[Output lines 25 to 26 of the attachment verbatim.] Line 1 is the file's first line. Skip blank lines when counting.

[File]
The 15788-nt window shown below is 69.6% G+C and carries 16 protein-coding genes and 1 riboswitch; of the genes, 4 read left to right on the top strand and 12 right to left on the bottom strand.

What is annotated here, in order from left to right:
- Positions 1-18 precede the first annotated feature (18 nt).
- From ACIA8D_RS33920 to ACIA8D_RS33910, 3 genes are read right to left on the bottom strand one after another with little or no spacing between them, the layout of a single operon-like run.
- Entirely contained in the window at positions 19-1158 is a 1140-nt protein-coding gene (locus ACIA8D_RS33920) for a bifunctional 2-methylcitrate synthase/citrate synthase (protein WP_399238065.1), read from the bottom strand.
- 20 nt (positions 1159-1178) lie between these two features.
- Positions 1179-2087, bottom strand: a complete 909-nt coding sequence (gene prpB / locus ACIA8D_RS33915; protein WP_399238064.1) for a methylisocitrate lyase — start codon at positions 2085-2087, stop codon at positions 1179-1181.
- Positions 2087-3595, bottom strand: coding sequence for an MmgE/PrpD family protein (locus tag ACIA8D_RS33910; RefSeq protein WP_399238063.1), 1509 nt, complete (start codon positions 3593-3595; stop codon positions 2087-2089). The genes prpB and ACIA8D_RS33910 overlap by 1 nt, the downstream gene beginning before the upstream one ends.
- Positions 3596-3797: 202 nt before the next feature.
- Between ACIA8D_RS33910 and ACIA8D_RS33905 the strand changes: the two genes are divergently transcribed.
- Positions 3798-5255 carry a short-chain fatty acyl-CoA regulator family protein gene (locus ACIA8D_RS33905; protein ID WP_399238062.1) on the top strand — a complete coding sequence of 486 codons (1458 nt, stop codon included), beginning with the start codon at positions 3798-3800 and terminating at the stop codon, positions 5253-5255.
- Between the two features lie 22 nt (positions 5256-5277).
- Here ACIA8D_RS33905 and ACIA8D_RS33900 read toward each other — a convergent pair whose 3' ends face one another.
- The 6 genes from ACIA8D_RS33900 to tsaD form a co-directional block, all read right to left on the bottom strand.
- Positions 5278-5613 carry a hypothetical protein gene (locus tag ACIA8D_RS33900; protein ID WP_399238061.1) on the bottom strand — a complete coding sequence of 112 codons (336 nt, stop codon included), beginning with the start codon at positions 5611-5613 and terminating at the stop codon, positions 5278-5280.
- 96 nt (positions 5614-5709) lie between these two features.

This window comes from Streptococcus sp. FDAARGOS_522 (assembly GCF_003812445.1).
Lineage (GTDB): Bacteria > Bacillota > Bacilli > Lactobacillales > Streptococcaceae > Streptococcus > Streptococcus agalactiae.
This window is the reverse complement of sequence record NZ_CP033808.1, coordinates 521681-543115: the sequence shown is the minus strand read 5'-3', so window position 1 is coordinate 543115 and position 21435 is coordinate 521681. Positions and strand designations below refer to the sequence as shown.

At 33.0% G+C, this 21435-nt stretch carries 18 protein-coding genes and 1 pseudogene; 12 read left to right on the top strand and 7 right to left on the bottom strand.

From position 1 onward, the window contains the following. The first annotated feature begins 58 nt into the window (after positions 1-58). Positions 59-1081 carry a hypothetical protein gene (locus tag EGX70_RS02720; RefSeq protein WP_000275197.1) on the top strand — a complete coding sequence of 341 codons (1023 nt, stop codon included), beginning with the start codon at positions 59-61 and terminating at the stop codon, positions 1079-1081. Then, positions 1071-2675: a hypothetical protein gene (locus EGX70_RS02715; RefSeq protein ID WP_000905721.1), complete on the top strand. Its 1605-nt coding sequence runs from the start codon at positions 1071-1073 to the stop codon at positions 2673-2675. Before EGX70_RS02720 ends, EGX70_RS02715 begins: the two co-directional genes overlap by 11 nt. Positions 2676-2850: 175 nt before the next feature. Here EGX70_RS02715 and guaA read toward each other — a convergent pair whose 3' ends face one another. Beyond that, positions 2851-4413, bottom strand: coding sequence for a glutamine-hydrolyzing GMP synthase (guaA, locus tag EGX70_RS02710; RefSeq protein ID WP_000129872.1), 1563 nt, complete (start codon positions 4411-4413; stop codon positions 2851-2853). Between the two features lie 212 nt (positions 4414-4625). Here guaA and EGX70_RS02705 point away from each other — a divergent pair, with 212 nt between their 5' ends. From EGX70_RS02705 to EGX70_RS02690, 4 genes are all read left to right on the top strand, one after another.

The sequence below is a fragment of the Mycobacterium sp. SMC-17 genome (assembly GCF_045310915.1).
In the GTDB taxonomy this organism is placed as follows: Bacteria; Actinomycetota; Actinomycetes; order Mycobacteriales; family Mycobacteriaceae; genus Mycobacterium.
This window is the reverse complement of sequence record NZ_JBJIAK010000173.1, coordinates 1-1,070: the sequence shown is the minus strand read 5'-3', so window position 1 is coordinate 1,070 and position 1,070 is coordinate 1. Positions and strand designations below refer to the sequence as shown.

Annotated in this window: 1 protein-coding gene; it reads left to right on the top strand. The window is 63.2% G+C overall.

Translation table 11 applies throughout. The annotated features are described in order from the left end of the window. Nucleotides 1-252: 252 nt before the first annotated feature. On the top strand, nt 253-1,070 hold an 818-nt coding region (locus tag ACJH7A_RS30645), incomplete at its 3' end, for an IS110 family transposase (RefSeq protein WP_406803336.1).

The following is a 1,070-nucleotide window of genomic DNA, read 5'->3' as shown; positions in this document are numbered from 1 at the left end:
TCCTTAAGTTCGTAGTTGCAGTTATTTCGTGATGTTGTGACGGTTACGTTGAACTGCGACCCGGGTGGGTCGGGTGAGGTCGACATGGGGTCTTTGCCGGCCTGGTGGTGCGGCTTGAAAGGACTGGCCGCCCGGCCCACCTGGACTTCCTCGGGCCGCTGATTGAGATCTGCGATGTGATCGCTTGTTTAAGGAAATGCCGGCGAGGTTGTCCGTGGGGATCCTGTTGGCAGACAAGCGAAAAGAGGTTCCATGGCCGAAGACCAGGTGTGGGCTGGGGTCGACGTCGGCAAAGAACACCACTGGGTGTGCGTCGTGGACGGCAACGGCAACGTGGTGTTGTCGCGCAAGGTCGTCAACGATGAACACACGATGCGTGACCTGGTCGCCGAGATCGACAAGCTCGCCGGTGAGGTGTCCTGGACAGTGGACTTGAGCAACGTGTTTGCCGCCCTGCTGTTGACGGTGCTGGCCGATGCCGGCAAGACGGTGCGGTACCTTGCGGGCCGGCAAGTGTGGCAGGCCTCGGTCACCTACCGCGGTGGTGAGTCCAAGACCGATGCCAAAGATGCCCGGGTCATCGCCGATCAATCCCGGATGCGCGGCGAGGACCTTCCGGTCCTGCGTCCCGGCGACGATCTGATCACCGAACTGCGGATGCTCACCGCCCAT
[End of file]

Annotated in this window: 1 protein-coding gene; it reads left to right on the top strand. The window is 63.2% G+C overall.

Translation table 11 applies throughout. The annotated features are described in order from the left end of the window. Nucleotides 1-252: 252 nt before the first annotated feature. On the top strand, nt 253-1,070 hold an 818-nt coding region (locus tag ACJH7A_RS30645), incomplete at its 3' end, for an IS110 family transposase (RefSeq protein WP_406803336.1).